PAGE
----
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Sound Circuit

Greta Van Fleet

8/31/2022

Greta Van Fleet performs in their “Dreams in Gold” tour at Wells Fargo Arena in Des Moines on Sept. 21. Special guests include Houndmouth and Robert Finley.

A rock band formed only 10 years ago has stormed the music scene, creating a positive and lasting impression in the rock and roll world.

Greta Van Fleet’s explosion into the rock scene garnered attention when they won a Grammy award in 2019 for the Best Rock Album for the EP, “From the Fires.” 

Various rock magazines and music outlets have frequently compared Greta Van Fleet’s sound to Led Zeppelin.

Their newest album, “The Battle at Garden’s Gate,” debuted at No. 1 for the Billboard Rock, Hard Rock and Vinyl categories. The band is young: members currently range from ages 23-26. Jake Kiszka, guitarist, told CITYVIEW the Grammy award was a huge achievement.

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“It’s a reaffirmation of what we’re all doing. It was a great honor to receive it, but that doesn’t change anything about the band,” he said.

Jake and his twin brother, Josh, along with their younger brother, Sam, formed the group after jamming at home. They added friend Danny Wagner as a drummer. 

The Kiszkas grew up in Michigan listening to their parents’ records. They cite a heavy blues influence to their music.

“We found that our parents’ music — Muddy Waters, BB King — that’s one of the reasons I picked up a guitar,” Jake said. “Once I discovered how a slide guitar sounded, it really adds another element.”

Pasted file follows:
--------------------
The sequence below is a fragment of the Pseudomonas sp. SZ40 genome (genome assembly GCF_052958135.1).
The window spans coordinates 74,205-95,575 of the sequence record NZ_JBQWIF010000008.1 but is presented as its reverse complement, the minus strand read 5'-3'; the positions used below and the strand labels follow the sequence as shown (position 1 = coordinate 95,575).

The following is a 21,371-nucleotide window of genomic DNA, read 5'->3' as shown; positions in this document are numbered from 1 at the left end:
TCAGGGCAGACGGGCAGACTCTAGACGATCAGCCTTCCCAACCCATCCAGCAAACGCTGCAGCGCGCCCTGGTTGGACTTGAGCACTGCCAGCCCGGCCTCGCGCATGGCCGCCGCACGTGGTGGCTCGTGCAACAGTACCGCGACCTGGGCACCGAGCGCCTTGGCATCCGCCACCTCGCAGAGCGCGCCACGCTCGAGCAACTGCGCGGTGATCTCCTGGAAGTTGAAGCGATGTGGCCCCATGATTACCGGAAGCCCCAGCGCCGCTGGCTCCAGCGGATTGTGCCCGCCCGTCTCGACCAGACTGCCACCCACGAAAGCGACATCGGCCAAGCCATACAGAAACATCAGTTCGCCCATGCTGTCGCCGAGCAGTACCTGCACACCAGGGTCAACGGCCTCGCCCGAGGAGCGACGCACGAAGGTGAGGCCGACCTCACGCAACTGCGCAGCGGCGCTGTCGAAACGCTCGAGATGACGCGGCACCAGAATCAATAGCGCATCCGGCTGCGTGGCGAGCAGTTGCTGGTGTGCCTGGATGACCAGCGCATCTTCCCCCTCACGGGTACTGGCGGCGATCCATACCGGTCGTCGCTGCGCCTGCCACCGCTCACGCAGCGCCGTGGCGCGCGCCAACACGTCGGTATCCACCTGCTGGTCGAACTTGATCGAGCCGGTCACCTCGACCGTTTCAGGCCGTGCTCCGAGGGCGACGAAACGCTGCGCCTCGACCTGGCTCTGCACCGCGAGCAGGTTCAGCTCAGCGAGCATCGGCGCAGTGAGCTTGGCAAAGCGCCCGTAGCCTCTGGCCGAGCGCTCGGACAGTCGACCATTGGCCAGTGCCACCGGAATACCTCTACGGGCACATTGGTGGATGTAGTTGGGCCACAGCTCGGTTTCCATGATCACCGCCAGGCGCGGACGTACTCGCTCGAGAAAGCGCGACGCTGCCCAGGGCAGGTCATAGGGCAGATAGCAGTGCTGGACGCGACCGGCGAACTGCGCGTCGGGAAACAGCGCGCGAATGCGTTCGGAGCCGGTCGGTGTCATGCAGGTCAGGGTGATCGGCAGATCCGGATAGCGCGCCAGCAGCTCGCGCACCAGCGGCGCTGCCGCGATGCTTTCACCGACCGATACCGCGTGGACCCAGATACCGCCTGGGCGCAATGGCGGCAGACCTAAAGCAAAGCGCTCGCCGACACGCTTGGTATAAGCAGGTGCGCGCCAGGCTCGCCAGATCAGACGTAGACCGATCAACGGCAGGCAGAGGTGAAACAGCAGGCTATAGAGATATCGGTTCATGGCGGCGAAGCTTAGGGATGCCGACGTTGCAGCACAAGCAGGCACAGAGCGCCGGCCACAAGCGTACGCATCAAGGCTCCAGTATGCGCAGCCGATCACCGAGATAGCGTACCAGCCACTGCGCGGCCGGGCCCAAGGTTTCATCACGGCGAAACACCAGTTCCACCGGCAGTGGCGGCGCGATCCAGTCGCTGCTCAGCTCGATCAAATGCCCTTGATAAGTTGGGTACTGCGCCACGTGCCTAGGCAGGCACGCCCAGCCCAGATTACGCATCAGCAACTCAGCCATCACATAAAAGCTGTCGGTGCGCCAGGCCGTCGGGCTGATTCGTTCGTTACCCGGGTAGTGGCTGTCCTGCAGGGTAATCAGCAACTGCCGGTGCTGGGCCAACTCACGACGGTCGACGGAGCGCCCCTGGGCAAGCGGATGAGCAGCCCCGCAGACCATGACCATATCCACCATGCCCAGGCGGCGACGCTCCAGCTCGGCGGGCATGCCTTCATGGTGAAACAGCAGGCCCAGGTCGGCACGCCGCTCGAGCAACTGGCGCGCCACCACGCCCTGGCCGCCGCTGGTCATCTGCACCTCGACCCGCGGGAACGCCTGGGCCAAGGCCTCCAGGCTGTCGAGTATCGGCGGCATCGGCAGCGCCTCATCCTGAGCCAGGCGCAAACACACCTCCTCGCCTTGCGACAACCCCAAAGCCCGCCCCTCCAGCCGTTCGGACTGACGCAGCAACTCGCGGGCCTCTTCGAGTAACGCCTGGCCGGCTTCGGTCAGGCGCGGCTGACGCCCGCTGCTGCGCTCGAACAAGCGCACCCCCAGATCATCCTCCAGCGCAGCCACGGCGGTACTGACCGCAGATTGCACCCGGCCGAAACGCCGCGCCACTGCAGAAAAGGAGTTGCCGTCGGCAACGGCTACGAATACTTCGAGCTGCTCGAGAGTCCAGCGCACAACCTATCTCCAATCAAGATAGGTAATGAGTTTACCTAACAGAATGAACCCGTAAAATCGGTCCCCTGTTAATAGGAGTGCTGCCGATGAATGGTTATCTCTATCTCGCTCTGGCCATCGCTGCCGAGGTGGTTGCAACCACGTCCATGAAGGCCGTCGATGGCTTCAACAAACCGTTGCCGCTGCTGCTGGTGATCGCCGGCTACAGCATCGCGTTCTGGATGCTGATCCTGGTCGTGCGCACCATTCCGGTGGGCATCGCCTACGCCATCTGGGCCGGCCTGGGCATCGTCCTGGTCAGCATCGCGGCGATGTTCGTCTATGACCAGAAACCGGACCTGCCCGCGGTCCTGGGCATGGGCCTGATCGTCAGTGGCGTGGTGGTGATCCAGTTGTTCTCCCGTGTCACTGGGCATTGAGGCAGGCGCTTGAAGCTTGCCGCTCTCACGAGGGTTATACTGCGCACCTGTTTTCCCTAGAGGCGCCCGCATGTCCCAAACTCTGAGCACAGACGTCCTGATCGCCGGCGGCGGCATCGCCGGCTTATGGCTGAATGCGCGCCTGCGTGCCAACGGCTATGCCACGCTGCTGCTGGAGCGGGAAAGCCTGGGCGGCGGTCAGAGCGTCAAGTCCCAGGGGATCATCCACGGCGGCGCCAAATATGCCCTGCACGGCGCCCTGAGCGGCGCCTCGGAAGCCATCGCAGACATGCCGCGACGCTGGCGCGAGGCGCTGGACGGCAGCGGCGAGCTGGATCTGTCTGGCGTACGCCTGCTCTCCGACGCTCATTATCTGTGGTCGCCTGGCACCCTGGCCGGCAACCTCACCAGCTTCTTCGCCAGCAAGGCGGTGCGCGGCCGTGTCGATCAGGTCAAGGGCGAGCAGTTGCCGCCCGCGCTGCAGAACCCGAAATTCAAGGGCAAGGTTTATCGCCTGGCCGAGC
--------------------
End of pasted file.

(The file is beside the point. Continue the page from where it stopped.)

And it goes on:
They chose the name of their band from a fellow resident in the Kiszkas’ hometown. Gretna Van Fleet was a “sweet old grandma” and a town elder who gave her blessing for the name. There’s no hidden meaning — they simply liked the sound of the name.

Playing in a band with his brothers wasn’t always a given.

“I always wanted to put together a group. I never imagined it would be with my brothers,” Jake asid. “It’s organic — a course of least resistance. Playing like that together just happened.” 

In their five years of touring, they’ve witnessed everything from small crowds to fans singing along with “Highway Tune,” shouting at the top of their lungs. As 20-somethings, they see people their own age, but mostly all ages at their concerts.

“We see 8 to 80, from all ages, and it’s profound to see. The core group of our generation inhabits it — it’s like the reinvention of rock and roll,” Jake said. “It’s an evolution of that type of music and the tradition of it being carried down to the next generation.”

During their short tenure, they played with some of their musical heroes. They’ve joined Metallica in Las Vegas. They performed with Elton John and Bob Seger. Opening for the Foo Fighters in Quebec City was a memorable experience.

“Everyone was chanting our name. With 300,000 people, it was a surreal moment, which really made a big impact,” he recalled.

When asked what musician he would most like to perform with — dead or alive — Jake paused, saying, “There’s so many. Jimi Hendrix. I’d like to learn the secrets of the old master. There’s a lot of early blues musicians who were very influential.”

Performing together side by side with his siblings has resulted in little conflict; the band is continuously energized by their concerts.

“It’s a miracle where we’re at. It’s pretty cohesive — we haven’t been worn down by the touring. Every day is exciting. We’ve gone from nothing to something. It’s pretty miraculous.”

Jake said he’s pumped to return to perform in Iowa.

“It’s nice to finally see the light of day and have the opportunity to tour again. We love and appreciate people coming around to see us.” ♦

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